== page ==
Ancient Pagan Cultures in Focus at Museum of the Moving Image Film Fest

By Jeanmarie Evelly on August 6, 2014 1:43pm 

 Animation by Alexander Vorobiov from Dmytro Sukholytkyy-Sobchuk's "Krasna Malank," one of 16 films being shown at the Museum of the Moving Image this weekend during the Rural Route Film Festival.
Animation by Alexander Vorobiov from Dmytro Sukholytkyy-Sobchuk's "Krasna Malank," one of 16 films being shown at the Museum of the Moving Image this weekend during the Rural Route Film Festival.
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Animation by Alexander Vorobiov

ASTORIA — Get a taste of pagan culture at this year's Rural Route Film Festival, which kicks off this weekend with live music and food.

The Rural Route Film Festival — created to highlight films about people and places outside of the city — will feature international films with a pagan theme this year at the Museum of the Moving Image from Aug. 8-10.

"It's so interesting how it comes together every year," said filmmaker and festival director Alan Webber. "We've really got a cool, unique program."

The lineup includes 16 films, including a Ukranian love story called "Shadows of Forgotten Ancestors," which is set in the Carpathian mountains in the 19th century and features elements of mythology and "pagan magic," the organizer said in a written statement.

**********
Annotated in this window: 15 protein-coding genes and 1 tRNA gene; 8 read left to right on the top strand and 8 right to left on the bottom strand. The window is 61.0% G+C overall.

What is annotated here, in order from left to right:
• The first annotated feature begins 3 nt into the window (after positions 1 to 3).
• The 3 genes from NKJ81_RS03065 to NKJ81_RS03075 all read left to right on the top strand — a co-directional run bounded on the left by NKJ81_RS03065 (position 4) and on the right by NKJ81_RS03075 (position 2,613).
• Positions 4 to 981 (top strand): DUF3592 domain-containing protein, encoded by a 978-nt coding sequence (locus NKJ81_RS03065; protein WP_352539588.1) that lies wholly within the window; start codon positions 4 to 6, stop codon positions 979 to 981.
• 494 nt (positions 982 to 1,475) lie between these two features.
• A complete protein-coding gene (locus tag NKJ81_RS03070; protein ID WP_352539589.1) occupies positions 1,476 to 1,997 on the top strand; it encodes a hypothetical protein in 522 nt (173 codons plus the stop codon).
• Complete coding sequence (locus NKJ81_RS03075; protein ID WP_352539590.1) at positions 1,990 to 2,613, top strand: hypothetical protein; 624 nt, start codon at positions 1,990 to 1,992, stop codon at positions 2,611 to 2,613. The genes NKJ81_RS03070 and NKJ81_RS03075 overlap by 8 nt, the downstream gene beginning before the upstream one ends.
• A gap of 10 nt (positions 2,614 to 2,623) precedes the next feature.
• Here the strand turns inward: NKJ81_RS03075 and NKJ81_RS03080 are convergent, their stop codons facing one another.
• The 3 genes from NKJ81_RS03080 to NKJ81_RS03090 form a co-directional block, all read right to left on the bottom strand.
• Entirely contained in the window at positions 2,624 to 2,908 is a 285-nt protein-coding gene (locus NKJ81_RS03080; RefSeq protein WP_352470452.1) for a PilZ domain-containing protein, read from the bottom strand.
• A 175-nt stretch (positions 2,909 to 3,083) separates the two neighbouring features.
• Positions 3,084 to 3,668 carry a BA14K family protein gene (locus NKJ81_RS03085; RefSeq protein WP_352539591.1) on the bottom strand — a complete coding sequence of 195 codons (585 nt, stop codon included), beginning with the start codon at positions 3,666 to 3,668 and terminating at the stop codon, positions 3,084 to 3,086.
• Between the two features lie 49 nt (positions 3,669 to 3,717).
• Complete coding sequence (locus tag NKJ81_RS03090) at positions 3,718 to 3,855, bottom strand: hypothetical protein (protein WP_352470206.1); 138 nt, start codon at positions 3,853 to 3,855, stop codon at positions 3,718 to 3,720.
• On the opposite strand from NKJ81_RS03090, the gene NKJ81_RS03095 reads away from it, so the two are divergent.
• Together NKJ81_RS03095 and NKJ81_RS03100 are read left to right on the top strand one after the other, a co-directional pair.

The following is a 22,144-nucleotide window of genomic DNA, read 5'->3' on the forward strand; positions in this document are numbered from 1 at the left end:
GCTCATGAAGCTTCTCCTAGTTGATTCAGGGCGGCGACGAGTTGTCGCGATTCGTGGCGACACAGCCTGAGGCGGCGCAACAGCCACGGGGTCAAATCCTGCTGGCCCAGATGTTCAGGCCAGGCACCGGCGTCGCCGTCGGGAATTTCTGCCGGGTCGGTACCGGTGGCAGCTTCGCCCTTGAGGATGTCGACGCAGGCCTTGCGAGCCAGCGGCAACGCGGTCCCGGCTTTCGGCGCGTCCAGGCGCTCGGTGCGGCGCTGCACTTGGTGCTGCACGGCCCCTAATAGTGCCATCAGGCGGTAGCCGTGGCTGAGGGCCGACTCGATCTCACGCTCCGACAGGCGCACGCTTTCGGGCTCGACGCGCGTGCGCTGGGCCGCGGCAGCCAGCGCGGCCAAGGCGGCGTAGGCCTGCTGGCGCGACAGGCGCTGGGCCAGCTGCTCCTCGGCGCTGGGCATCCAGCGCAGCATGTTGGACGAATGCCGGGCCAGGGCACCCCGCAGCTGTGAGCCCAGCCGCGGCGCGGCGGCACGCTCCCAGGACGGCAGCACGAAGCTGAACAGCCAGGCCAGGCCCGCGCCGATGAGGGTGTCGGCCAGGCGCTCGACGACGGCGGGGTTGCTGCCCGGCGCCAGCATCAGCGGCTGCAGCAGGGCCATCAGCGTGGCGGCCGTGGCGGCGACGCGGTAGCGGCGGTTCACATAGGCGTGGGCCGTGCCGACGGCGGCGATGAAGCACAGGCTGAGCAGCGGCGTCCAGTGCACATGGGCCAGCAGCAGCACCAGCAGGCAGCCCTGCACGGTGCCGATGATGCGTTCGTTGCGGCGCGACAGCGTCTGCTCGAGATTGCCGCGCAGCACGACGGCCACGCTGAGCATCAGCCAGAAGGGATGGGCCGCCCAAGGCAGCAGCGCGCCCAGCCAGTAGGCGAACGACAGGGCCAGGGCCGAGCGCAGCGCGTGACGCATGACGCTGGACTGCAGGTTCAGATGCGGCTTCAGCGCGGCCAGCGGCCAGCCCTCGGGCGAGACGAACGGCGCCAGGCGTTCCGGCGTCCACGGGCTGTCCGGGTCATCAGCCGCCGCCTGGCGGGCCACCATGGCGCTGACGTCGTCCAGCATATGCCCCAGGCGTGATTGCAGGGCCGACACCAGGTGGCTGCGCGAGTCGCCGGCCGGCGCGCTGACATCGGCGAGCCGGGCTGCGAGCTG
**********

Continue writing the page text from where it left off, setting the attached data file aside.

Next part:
The screening takes place on Friday and will be followed by a vodka reception, according to the organizer.

Other films in the lineup include the North American premiere of Dmytro Sukholytkyy-Sobchuk's "Krasna Malanka," which is set in the Ukraine during a pagan holiday, and the 1973 cult-classic "The Wicker Man," the organizer said.

A full list of films can be found here.

In addition to the screenings, live music and food from local restaurants will be served in the museum's courtyard on Saturday and Sunday, including dishes from Long Island City's Bear and William Hallet.

The festival will wrap up on Sunday with a closing party at the rooftop farm Brooklyn Grange at 37-18 Northern Blvd. with additional screenings, live music, food and drink.

Tickets for the screenings at the Museum of the Moving Image are $10 to the public and free for museum members. They can be bought online here, and tickets for the closing night at Brooklyn Grange can be purchased here.

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